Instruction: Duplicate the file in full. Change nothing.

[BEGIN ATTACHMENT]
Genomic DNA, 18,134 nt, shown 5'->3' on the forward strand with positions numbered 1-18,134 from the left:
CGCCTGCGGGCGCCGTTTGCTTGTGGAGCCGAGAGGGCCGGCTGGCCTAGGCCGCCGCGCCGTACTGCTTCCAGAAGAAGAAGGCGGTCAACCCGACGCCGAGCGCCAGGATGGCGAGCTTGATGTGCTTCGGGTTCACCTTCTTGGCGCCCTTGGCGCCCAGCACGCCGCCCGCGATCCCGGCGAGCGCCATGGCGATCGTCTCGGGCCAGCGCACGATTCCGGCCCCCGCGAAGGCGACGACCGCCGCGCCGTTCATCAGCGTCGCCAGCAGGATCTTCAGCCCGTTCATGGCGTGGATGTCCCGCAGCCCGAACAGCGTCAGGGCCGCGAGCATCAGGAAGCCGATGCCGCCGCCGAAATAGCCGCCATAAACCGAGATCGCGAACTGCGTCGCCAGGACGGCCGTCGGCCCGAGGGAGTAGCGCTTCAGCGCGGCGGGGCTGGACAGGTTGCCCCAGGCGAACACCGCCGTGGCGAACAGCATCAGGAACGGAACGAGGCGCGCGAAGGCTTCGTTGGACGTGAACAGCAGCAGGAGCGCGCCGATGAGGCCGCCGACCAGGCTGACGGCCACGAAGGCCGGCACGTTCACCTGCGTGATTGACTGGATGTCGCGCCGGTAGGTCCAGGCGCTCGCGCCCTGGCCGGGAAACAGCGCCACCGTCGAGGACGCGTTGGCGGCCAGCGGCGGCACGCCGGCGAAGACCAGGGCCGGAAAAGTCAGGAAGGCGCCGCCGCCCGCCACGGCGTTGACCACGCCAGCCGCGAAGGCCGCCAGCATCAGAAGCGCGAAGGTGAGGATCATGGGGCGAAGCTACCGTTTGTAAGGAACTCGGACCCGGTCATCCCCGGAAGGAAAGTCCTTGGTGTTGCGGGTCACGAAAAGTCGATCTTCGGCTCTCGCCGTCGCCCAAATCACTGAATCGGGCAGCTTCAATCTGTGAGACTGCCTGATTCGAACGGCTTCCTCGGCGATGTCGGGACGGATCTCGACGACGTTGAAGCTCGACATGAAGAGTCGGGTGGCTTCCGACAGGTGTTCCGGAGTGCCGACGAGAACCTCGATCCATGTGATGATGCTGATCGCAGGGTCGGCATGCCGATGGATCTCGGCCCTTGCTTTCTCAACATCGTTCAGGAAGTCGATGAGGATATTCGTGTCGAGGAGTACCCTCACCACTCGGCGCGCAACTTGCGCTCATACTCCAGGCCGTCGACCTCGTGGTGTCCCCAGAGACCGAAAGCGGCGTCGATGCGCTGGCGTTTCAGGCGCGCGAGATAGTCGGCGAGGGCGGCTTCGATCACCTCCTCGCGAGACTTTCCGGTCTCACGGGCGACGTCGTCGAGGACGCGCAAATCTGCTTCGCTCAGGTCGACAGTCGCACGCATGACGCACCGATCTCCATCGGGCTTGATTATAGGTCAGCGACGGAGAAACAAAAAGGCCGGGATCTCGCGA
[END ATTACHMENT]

Genomic DNA, 18,134 nt, shown 5'->3' on the forward strand with positions numbered 1-18,134 from the left:
CGCCTGCGGGCGCCGTTTGCTTGTGGAGCCGAGAGGGCCGGCTGGCCTAGGCCGCCGCGCCGTACTGCTTCCAGAAGAAGAAGGCGGTCAACCCGACGCCGAGCGCCAGGATGGCGAGCTTGATGTGCTTCGGGTTCACCTTCTTGGCGCCCTTGGCGCCCAGCACGCCGCCCGCGATCCCGGCGAGCGCCATGGCGATCGTCTCGGGCCAGCGCACGATTCCGGCCCCCGCGAAGGCGACGACCGCCGCGCCGTTCATCAGCGTCGCCAGCAGGATCTTCAGCCCGTTCATGGCGTGGATGTCCCGCAGCCCGAACAGCGTCAGGGCCGCGAGCATCAGGAAGCCGATGCCGCCGCCGAAATAGCCGCCATAAACCGAGATCGCGAACTGCGTCGCCAGGACGGCCGTCGGCCCGAGGGAGTAGCGCTTCAGCGCGGCGGGGCTGGACAGGTTGCCCCAGGCGAACACCGCCGTGGCGAACAGCATCAGGAACGGAACGAGGCGCGCGAAGGCTTCGTTGGACGTGAACAGCAGCAGGAGCGCGCCGATGAGGCCGCCGACCAGGCTGACGGCCACGAAGGCCGGCACGTTCACCTGCGTGATTGACTGGATGTCGCGCCGGTAGGTCCAGGCGCTCGCGCCCTGGCCGGGAAACAGCGCCACCGTCGAGGACGCGTTGGCGGCCAGCGGCGGCACGCCGGCGAAGACCAGGGCCGGAAAAGTCAGGAAGGCGCCGCCGCCCGCCACGGCGTTGACCACGCCAGCCGCGAAGGCCGCCAGCATCAGAAGCGCGAAGGTGAGGATCATGGGGCGAAGCTACCGTTTGTAAGGAACTCGGACCCGGTCATCCCCGGAAGGAAAGTCCTTGGTGTTGCGGGTCACGAAAAGTCGATCTTCGGCTCTCGCCGTCGCCCAAATCACTGAATCGGGCAGCTTCAATCTGTGAGACTGCCTGATTCGAACGGCTTCCTCGGCGATGTCGGGACGGATCTCGACGACGTTGAAGCTCGACATGAAGAGTCGGGTGGCTTCCGACAGGTGTTCCGGAGTGCCGACGAGAACCTCGATCCATGTGATGATGCTGATCGCAGGGTCGGCATGCCGATGGATCTCGGCCCTTGCTTTCTCAACATCGTTCAGGAAGTCGATGAGGATATTCGTGTCGAGGAGTACCCTCACCACTCGGCGCGCAACTTGCGCTCATACTCCAGGCCGTCGACCTCGTGGTGTCCCCAGAGACCGAAAGCGGCGTCGATGCGCTGGCGTTTCAGGCGCGCGAGATAGTCGGCGAGGGCGGCTTCGATCACCTCCTCGCGAGACTTTCCGGTCTCACGGGCGACGTCGTCGAGGACGCGCAAATCTGCTTCGCTCAGGTCGACAGTCGCACGCATGACGCACCGATCTCCATCGGGCTTGATTATAGGTCAGCGACGGAGAAACAAAAAGGCCGGGATCTCGCGA